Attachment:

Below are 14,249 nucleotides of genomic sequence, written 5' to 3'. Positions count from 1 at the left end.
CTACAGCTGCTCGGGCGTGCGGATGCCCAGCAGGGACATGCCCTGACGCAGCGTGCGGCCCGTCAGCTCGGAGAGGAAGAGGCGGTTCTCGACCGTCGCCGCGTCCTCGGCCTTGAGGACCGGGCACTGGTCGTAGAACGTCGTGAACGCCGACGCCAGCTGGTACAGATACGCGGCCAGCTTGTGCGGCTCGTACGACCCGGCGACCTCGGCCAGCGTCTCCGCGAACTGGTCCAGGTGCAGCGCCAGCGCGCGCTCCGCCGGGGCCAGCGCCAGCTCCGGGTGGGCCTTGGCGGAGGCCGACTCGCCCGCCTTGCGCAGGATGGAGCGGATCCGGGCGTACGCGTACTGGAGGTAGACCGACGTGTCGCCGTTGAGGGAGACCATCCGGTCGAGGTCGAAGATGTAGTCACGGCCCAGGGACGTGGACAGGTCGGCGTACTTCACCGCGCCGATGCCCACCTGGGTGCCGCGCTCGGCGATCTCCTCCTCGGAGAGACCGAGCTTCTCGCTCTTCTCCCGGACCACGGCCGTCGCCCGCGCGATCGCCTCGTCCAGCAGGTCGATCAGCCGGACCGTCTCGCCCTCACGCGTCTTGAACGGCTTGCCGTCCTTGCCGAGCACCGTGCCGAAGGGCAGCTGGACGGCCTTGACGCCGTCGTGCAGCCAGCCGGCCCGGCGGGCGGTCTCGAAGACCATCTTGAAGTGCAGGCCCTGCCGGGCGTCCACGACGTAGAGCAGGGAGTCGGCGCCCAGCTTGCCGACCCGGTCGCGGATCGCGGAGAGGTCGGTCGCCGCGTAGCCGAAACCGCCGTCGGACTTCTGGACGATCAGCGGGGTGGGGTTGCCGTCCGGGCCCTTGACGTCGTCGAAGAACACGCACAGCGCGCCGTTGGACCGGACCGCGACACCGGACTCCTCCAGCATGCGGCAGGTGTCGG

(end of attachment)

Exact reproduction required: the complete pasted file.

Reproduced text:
Below are 14,249 nucleotides of genomic sequence, written 5' to 3'. Positions count from 1 at the left end.
CTACAGCTGCTCGGGCGTGCGGATGCCCAGCAGGGACATGCCCTGACGCAGCGTGCGGCCCGTCAGCTCGGAGAGGAAGAGGCGGTTCTCGACCGTCGCCGCGTCCTCGGCCTTGAGGACCGGGCACTGGTCGTAGAACGTCGTGAACGCCGACGCCAGCTGGTACAGATACGCGGCCAGCTTGTGCGGCTCGTACGACCCGGCGACCTCGGCCAGCGTCTCCGCGAACTGGTCCAGGTGCAGCGCCAGCGCGCGCTCCGCCGGGGCCAGCGCCAGCTCCGGGTGGGCCTTGGCGGAGGCCGACTCGCCCGCCTTGCGCAGGATGGAGCGGATCCGGGCGTACGCGTACTGGAGGTAGACCGACGTGTCGCCGTTGAGGGAGACCATCCGGTCGAGGTCGAAGATGTAGTCACGGCCCAGGGACGTGGACAGGTCGGCGTACTTCACCGCGCCGATGCCCACCTGGGTGCCGCGCTCGGCGATCTCCTCCTCGGAGAGACCGAGCTTCTCGCTCTTCTCCCGGACCACGGCCGTCGCCCGCGCGATCGCCTCGTCCAGCAGGTCGATCAGCCGGACCGTCTCGCCCTCACGCGTCTTGAACGGCTTGCCGTCCTTGCCGAGCACCGTGCCGAAGGGCAGCTGGACGGCCTTGACGCCGTCGTGCAGCCAGCCGGCCCGGCGGGCGGTCTCGAAGACCATCTTGAAGTGCAGGCCCTGCCGGGCGTCCACGACGTAGAGCAGGGAGTCGGCGCCCAGCTTGCCGACCCGGTCGCGGATCGCGGAGAGGTCGGTCGCCGCGTAGCCGAAACCGCCGTCGGACTTCTGGACGATCAGCGGGGTGGGGTTGCCGTCCGGGCCCTTGACGTCGTCGAAGAACACGCACAGCGCGCCGTTGGACCGGACCGCGACACCGGACTCCTCCAGCATGCGGCAGGTGTCGG